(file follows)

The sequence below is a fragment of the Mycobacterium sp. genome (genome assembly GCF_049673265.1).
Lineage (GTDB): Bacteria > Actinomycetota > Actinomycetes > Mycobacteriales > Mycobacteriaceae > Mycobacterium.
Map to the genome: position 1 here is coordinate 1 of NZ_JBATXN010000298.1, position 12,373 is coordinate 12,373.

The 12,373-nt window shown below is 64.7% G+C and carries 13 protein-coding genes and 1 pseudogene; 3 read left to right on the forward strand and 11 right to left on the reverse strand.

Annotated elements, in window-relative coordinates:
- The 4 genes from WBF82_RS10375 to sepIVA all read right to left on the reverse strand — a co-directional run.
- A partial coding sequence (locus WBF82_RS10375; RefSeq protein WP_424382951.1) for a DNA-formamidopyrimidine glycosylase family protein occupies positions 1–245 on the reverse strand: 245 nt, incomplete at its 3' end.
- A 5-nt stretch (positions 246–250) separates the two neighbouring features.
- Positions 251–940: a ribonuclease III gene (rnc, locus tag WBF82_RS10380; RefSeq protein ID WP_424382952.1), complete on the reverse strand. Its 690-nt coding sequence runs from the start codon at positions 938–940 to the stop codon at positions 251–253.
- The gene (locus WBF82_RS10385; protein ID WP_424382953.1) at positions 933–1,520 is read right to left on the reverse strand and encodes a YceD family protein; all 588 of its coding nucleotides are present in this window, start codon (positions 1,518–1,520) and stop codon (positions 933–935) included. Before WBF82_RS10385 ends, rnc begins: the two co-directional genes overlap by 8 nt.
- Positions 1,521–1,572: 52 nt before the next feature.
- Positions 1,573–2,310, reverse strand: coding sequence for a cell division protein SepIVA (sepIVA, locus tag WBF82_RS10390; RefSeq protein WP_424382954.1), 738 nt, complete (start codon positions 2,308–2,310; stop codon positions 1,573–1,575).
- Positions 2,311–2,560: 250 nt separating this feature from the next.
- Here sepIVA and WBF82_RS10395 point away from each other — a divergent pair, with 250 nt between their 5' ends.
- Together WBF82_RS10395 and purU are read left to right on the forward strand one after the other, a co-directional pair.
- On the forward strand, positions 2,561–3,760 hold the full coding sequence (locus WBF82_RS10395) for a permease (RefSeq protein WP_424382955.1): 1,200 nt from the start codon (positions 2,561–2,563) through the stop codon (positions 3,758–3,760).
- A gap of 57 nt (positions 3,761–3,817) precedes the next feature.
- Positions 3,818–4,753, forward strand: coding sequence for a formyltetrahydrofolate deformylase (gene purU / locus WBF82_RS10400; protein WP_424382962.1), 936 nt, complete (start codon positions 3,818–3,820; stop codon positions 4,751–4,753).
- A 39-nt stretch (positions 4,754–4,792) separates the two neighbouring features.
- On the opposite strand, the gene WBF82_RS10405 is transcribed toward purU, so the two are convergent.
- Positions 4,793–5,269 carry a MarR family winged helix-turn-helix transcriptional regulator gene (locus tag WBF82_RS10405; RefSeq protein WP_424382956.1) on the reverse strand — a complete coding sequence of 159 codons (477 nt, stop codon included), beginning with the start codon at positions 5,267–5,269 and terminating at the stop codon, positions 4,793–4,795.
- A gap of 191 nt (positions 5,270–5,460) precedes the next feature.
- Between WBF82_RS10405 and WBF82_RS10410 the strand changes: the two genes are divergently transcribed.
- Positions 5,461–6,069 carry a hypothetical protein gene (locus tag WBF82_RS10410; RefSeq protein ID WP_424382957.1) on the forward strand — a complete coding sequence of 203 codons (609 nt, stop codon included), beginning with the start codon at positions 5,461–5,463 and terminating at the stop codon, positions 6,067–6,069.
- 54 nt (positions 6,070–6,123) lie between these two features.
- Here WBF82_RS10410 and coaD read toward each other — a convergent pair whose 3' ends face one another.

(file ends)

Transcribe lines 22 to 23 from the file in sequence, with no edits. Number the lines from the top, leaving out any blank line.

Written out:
- A gap of 191 nt (positions 5,270–5,460) precedes the next feature.
- Between WBF82_RS10405 and WBF82_RS10410 the strand changes: the two genes are divergently transcribed.